A Peoria Unified School District family is questioning why the District subjected young students to racist and homophobic language as part of a lesson on bullying. Students at Vistancia Elementary School were forced to watch a video in which the “N” word and other epithets were used.
The family also wants to know why the District did not honor their request that they be notified in advance of any lessons that may include certain controversial material. According to the mother, Heather Rooks, she signed a parent opt-out form specifying that her children should not be subjected to anything related to Social Emotional Learning (SEL) and/or Diversity instruction.
Rooks said she received a phone call from school officials on Friday, October 22. She returned the call at 12:44 and staff advised her that they did not know who from the school tried to call her. She hoped she would at least get an email explaining why the school called.
She did receive an email at 1:00 p.m. from the new assistant principal, Mrs. McPherson. McPherson explained that an anti-bullying assembly for 5th and 6th graders was held at 9:00 a.m. that morning. So, while she did receive notice, it was a full 4 hours after her child had already been subjected to the controversial content.
When Rooks picked up her kids up from school later that day, her son said he watched a video during the assembly that was “shocking” to him and his friends.
“A kid said he was called the N word,” the young boy told his mom, “and they talked about racism.”
Surprised and confused, Rooks called McPherson.
“I had no idea what he was talking about, so I called the assistant principal,” Rooks told the Arizona Daily Independent. “She told me it was anti-bullying assembly again and she wanted to let me know because it falls under SEL. She said she tried to leave me voicemail but it was full. Mind you, the assembly was at 9:00 a.m., so it was already too late.”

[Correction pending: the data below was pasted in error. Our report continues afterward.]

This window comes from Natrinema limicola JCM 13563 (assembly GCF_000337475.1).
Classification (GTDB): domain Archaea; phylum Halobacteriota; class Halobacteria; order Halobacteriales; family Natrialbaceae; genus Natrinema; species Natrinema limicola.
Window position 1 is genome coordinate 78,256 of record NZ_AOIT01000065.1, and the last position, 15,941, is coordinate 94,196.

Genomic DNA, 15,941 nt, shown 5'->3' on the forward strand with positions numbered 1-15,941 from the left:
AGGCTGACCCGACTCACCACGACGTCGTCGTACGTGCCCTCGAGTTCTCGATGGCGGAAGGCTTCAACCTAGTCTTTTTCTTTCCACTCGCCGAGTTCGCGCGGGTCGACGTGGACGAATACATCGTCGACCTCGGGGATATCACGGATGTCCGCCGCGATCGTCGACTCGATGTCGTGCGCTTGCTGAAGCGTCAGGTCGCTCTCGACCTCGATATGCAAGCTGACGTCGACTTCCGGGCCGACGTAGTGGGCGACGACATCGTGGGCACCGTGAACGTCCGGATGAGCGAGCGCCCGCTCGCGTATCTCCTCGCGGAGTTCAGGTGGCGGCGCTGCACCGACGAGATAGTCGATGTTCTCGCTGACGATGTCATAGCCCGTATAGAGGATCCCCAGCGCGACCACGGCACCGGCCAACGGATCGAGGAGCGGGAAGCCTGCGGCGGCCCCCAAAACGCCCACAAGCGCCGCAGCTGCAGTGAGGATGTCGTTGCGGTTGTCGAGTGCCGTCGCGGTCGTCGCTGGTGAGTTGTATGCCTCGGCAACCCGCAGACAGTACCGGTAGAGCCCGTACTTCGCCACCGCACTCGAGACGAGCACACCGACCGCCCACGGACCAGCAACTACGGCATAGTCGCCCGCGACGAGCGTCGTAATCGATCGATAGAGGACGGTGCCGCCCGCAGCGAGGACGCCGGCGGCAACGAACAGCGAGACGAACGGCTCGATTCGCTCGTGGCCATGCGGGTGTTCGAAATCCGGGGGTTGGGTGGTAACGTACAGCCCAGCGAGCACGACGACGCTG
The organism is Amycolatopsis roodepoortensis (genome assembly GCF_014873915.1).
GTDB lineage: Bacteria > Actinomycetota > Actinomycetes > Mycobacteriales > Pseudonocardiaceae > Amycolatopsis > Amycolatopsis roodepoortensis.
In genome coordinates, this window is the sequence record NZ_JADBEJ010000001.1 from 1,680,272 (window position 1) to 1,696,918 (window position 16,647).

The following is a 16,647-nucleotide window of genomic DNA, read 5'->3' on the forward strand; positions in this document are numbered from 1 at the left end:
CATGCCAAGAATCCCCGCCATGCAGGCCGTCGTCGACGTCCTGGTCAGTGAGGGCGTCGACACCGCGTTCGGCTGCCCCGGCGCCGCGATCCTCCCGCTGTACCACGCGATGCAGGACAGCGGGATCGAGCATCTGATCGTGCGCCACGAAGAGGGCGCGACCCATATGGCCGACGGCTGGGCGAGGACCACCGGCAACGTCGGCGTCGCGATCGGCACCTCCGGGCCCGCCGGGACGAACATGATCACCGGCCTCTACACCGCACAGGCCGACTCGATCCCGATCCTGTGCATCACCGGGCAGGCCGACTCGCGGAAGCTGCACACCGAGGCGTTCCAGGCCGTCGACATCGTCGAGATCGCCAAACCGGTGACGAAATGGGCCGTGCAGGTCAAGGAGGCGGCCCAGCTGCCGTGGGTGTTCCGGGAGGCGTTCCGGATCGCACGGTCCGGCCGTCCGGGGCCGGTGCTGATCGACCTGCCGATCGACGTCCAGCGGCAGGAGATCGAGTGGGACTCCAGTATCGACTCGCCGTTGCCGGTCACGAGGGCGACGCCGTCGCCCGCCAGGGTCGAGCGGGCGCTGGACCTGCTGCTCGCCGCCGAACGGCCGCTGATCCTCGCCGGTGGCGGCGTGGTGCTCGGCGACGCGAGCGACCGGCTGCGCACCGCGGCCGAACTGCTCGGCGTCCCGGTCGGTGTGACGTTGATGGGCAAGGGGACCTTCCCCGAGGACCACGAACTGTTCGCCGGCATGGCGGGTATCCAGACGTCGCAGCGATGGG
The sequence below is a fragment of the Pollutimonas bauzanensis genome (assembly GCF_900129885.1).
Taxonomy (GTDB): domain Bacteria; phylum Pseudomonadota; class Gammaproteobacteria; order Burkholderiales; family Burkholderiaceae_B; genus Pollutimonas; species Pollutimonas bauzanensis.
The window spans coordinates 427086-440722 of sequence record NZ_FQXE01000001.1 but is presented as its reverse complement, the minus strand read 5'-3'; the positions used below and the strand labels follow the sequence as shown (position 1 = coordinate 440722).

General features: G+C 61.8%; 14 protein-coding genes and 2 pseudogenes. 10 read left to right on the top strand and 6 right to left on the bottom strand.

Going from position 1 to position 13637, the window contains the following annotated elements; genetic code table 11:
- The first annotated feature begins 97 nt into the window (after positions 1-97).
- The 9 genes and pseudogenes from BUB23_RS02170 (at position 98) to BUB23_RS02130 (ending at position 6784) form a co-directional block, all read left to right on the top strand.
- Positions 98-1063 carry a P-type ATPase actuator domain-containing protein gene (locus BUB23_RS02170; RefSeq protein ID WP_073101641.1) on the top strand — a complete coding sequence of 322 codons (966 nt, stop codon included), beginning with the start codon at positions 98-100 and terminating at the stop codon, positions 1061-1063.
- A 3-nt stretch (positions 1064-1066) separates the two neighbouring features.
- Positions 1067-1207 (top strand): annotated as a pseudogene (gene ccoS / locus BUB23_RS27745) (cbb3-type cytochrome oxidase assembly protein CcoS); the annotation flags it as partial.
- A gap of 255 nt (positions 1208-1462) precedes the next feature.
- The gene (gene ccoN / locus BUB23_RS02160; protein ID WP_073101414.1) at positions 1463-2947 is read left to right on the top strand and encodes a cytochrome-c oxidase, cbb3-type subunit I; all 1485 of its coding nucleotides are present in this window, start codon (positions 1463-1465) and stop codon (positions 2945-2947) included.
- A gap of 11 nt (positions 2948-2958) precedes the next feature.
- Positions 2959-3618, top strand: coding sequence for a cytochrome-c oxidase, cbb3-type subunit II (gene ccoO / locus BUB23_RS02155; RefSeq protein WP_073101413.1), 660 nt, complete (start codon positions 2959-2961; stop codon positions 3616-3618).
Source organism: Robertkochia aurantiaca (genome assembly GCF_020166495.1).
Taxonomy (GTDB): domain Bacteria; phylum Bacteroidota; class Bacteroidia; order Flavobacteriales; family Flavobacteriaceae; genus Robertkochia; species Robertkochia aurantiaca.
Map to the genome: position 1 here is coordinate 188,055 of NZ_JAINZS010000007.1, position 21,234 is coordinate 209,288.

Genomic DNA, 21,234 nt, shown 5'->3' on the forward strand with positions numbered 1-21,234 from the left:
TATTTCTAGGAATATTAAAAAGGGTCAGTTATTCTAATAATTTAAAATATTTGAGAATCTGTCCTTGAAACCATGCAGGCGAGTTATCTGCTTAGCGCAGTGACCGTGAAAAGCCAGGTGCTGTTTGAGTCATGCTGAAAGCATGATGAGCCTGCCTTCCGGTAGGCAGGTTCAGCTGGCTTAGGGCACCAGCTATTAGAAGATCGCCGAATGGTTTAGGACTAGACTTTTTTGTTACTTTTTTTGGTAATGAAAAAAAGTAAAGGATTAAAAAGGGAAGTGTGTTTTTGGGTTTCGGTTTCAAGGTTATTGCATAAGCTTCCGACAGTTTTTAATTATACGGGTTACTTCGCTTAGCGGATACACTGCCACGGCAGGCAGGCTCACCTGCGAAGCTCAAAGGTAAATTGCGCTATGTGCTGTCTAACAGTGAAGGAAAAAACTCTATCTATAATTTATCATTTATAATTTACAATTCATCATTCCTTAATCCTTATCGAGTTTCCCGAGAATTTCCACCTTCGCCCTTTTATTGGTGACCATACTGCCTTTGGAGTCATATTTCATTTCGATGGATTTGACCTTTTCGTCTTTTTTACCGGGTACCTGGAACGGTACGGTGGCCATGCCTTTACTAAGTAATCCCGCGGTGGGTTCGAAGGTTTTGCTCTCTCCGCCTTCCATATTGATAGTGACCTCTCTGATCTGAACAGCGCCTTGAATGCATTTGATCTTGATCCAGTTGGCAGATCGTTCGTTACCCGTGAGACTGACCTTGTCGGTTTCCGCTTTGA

Rooks asked McPherson about the video students watched.
“I asked her what the video was that my son watched, and she said she couldn’t remember where she got it, but she has used it before at the previous schools she was at. I asked for the video to be sent to me.”
Rooks asked for a copy of the video and followed up with a request for the material in an email.
By Monday, Rooks had still not received any information about the video.
“I called the school at 10:30 a.m.,” explained Rooks. “Mrs. McPherson told me I had to request the video in written form first and that the request would be routed through the Curriculum Department. I told her I had already emailed her asking for the video. She said she would send my email to Principal Rawlings and see what he wanted to do.”
“I received an email from Mr. Rawlings 25 minutes later stating the assistant principal would email me. She emailed me (See screenshot below). I told her do not speak to my son about the assembly. I also stated I would like the video to be sent to me and wouldn’t go to the office until I saw the video.”
After enduring excuses, dodges, stalling, and otherwise insulting tactics, Rooks finally received the video. She knew immediately why her son, and any child raised by loving and civilized parents would be shocked. The words the young children used in the video, if used by Rooks’ kids or any of their friends, would land them in trouble at home.
“I am shocked,” said Rooks. “How could they imagine that they wouldn’t need think to seek approval from parents?”
This isn’t the first time Peoria Unified District staff ignored an opt-out request by parents. According to AZ Free News, earlier this month the mother and father of a middle school student, Amy and Shawn Souza, were forced to “filed a statement of allegations against Peoria Unified School District (PUSD) with the Arizona State Board of Education for attempting to hide reportedly politicized curriculum from them and ignoring their opt-out requests.”